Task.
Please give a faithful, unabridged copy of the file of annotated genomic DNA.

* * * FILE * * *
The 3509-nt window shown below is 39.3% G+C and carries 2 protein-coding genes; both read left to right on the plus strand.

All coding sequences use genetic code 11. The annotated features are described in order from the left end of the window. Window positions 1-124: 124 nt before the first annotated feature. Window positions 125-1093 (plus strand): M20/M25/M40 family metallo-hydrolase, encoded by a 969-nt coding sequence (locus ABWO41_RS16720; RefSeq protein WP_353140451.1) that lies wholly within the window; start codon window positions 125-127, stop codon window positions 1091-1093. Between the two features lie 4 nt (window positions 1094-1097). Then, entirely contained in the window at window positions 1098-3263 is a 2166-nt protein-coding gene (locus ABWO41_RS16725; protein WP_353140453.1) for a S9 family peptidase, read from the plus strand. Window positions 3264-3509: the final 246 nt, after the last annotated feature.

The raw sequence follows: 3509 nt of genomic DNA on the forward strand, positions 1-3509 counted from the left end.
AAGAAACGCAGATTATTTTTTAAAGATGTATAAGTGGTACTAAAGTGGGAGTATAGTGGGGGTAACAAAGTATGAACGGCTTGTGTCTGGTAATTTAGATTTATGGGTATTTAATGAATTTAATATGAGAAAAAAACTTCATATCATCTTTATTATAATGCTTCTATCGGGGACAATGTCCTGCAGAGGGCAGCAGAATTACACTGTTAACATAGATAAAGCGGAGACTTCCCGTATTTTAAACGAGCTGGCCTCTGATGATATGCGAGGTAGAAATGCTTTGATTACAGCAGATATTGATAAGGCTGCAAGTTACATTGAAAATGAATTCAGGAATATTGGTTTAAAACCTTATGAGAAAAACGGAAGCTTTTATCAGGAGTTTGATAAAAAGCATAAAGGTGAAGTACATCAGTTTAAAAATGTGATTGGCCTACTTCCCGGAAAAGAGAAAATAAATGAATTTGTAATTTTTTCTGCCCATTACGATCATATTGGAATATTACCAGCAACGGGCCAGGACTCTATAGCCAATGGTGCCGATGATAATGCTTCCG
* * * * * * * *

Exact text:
The 3509-nt window shown below is 39.3% G+C and carries 2 protein-coding genes; both read left to right on the plus strand.

All coding sequences use genetic code 11. The annotated features are described in order from the left end of the window. Window positions 1-124: 124 nt before the first annotated feature. Window positions 125-1093 (plus strand): M20/M25/M40 family metallo-hydrolase, encoded by a 969-nt coding sequence (locus ABWO41_RS16720; RefSeq protein WP_353140451.1) that lies wholly within the window; start codon window positions 125-127, stop codon window positions 1091-1093. Between the two features lie 4 nt (window positions 1094-1097). Then, entirely contained in the window at window positions 1098-3263 is a 2166-nt protein-coding gene (locus ABWO41_RS16725; protein WP_353140453.1) for a S9 family peptidase, read from the plus strand. Window positions 3264-3509: the final 246 nt, after the last annotated feature.

The raw sequence follows: 3509 nt of genomic DNA on the forward strand, positions 1-3509 counted from the left end.
AAGAAACGCAGATTATTTTTTAAAGATGTATAAGTGGTACTAAAGTGGGAGTATAGTGGGGGTAACAAAGTATGAACGGCTTGTGTCTGGTAATTTAGATTTATGGGTATTTAATGAATTTAATATGAGAAAAAAACTTCATATCATCTTTATTATAATGCTTCTATCGGGGACAATGTCCTGCAGAGGGCAGCAGAATTACACTGTTAACATAGATAAAGCGGAGACTTCCCGTATTTTAAACGAGCTGGCCTCTGATGATATGCGAGGTAGAAATGCTTTGATTACAGCAGATATTGATAAGGCTGCAAGTTACATTGAAAATGAATTCAGGAATATTGGTTTAAAACCTTATGAGAAAAACGGAAGCTTTTATCAGGAGTTTGATAAAAAGCATAAAGGTGAAGTACATCAGTTTAAAAATGTGATTGGCCTACTTCCCGGAAAAGAGAAAATAAATGAATTTGTAATTTTTTCTGCCCATTACGATCATATTGGAATATTACCAGCAACGGGCCAGGACTCTATAGCCAATGGTGCCGATGATAATGCTTCCG